The thesis aimed to develop strategies to increase resilience in Brazilian metropolises. Resilience is currently a trendy concept in urban planning, and is appealing due to its capacity to deal with uncertainty as well as complex systems comprised of people and nature (Eraydın & Taşan-Kok, 2013; Folke et al., 2004). Nevertheless, resilience is a broad concept that is at risk of becoming just another buzzword (Davoudi et al., 2012). To avoid this pitfall, the thesis attempted to contribute to one specific aspect of resilience, that of self-organisation, based on the resilience thinking in urban planning framework (Eraydın & Taşan-Kok, 2013). The capacity of a system to self-organise is indeed fundamental for resilience, but it becomes quite challenging to promote selforganisation in a spatially fragmented urban system. While the two phenomena seem incompatible, many fragmented cities in the Global South have witnessed the rise of self-organised initiatives, including Brazilian metropolises. The contradiction between self-organisation and spatial fragmentation triggered an interest in taking a closer look at the relationship between the two phenomena.
During the thesis research, it became clear that the spatial fragmentation of Brazilian metropolises goes beyond the disconnection of physical spaces. It also depends on the degree of social disconnection imbedded in the socioeconomic inequality of the country. Connecting spaces in Brazilian metropolises does not mean that new social connections will be created between disconnected groups. Creating good-quality public space between a gated community and an informal settlement is not sufficient to connect the people from each environment. Even great quality urban design is not sufficient on its own to break down the social walls between groups with strong socioeconomic inequalities. Walls in Brazilian metropolises are not only physical but also social.
The thesis reveals that self-organised initiatives can be very effective in fostering social connections and increasing the level of integration in such contexts of inequality. The premise of the thesis was that urban planning can play a role in promoting resilience in fragmented and unequal cities of the Global South by incorporating the work of selforganised initiatives. With this in mind, the recommendations presented here focus on the improvement of urban planning strategies to incorporate the positive elements of self-organised initiatives when working in fragmented and unequal urban contexts. The responses to the research questions move in the direction of providing tools to understand the two phenomena and their relationship with urban planning.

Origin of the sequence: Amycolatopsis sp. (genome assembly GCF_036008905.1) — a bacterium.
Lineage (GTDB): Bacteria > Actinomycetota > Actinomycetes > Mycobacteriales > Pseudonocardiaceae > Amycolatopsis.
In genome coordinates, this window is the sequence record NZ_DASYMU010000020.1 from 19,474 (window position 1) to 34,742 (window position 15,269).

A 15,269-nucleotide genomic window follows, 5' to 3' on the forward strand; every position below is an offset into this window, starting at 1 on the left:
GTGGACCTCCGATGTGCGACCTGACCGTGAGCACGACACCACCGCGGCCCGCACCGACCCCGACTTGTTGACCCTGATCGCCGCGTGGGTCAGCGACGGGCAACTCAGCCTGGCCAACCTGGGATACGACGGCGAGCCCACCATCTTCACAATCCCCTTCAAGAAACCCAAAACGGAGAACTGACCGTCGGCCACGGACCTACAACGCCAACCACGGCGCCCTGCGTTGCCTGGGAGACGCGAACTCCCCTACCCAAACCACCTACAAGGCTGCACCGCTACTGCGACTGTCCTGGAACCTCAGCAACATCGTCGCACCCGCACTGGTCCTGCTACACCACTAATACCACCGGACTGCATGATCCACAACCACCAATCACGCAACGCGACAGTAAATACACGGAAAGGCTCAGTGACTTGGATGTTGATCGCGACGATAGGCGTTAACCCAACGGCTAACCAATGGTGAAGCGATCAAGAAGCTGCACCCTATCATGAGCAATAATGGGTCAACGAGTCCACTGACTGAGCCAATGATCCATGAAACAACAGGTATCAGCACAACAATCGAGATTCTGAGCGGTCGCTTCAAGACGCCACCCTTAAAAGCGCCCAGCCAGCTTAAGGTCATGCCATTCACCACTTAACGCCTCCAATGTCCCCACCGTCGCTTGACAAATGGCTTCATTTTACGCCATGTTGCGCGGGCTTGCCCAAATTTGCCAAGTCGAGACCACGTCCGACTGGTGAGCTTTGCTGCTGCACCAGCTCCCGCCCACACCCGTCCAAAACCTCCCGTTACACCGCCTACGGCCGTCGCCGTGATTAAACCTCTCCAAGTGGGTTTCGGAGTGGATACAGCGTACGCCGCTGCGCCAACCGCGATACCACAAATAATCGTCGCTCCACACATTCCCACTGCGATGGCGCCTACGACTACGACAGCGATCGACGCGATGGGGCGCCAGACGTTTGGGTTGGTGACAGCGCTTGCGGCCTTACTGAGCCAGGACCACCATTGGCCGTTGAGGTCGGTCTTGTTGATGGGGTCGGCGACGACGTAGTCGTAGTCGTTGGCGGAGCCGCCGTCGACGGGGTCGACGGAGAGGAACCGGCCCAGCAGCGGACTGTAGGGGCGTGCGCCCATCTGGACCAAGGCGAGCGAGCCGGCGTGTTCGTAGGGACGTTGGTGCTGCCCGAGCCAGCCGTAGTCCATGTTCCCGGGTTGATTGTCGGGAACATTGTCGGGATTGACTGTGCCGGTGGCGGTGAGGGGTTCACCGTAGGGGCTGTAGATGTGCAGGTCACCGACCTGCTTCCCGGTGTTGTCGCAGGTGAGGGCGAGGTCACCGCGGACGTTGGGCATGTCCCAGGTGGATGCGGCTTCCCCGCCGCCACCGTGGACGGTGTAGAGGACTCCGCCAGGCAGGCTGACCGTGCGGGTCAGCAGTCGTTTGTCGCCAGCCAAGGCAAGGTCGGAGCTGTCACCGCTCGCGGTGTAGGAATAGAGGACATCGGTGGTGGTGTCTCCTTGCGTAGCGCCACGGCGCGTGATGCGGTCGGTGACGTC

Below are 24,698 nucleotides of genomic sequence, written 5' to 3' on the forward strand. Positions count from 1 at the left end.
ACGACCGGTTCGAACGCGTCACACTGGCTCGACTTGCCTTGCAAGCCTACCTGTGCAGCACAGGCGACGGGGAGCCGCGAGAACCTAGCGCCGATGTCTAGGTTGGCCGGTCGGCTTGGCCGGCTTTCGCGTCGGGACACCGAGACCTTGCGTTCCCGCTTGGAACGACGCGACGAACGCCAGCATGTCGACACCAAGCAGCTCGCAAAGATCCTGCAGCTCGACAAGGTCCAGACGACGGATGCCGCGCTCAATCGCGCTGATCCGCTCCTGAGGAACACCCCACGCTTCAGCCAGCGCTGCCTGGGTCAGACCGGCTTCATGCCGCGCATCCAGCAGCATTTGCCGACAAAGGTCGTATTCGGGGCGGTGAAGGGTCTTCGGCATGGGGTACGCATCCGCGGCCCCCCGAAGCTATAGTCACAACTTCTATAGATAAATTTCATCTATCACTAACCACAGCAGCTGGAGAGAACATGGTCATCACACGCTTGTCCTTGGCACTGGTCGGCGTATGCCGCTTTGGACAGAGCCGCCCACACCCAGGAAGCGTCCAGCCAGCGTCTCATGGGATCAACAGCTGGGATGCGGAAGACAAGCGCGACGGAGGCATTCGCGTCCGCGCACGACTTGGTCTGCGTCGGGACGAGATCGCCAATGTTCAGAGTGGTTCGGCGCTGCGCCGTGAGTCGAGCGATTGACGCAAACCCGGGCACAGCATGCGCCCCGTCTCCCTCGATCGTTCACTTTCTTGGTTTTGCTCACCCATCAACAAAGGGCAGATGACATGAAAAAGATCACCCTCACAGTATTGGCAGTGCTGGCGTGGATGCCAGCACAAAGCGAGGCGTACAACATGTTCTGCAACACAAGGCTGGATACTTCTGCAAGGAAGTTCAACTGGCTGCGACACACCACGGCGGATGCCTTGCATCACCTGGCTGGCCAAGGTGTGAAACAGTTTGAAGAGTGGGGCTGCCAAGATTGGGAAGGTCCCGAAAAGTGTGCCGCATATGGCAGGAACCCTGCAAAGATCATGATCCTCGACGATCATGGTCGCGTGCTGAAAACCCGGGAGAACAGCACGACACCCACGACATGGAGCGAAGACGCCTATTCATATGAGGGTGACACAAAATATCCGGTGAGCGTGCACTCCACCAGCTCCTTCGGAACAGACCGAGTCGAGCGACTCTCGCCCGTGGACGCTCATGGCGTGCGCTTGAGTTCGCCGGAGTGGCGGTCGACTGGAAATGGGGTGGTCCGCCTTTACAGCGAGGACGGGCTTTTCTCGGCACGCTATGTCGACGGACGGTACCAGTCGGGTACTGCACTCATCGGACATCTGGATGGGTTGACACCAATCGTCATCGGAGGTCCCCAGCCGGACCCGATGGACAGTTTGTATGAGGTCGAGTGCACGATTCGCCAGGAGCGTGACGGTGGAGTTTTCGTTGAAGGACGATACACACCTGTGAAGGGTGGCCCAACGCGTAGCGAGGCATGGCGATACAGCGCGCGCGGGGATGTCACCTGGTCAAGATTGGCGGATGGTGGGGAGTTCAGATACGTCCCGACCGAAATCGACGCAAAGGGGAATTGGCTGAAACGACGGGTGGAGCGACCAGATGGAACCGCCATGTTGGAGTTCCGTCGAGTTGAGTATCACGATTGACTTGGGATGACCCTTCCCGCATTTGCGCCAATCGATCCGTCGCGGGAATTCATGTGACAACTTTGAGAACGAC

Davoudi, S., Shaw, K., Haider, L. J., Quinlan, A. E., Peterson, G. D., Wilkinson, C., . . . Davoudi, S. (2012). Resilience: A Bridging Concept or a Dead End? “Reframing” Resilience: Challenges for Planning Theory and Practice Interacting Traps: Resilience Assessment of a Pasture Management System in Northern Afghanistan Urban Resilience: What Does it Mean in Planning Practice? Resilience as a Useful Concept for Climate Change Adaptation? The Politics of Resilience for Planning: A Cautionary Note. Planning Theory & Practice, 13(2), 299-333. doi:10.1080/14649357.2012.677124
Eraydın, A., & Taşan-Kok, T. (2013). Resilience thinking in urban planning. Dordrecht ; New York: Springer.
Folke, C., Carpenter, S., Walker, B., Scheffer, M., Elmqvist, T., Gunderson, L., & Holling, C. S. (2004). Regime Shifts, Resilience, and Biodiversity in Ecosystem Management. Annual Review of Ecology, Evolution, and Systematics, 35(1), 557-581. doi:10.1146/annurev.ecolsys.35.021103.105711
Healey, P. (2015). Civil society enterprise and local development. Planning Theory and Practice, 16(1), 11-27.
Hewitt, L. E., & Pendlebury, J. (2014). Local associations and participation in place: change and continuity in the relationship between state and civil society in twentieth-century Britain. Planning Perspectives, 29(1), 25-44. doi:10.1080/02665433.2013.802655
Taşan-Kok, T., & Oranje, M. (2017). From Student to Urban Planner: Young Practitioners’ Reflections on Contemporary Ethical Challenges: Taylor & Francis.
Uitermark, J. (2015). Longing for Wikitopia: The study and politics of self-organisation. Urban Studies, 52(13), 2301-2312. doi:10.1177/0042098015577334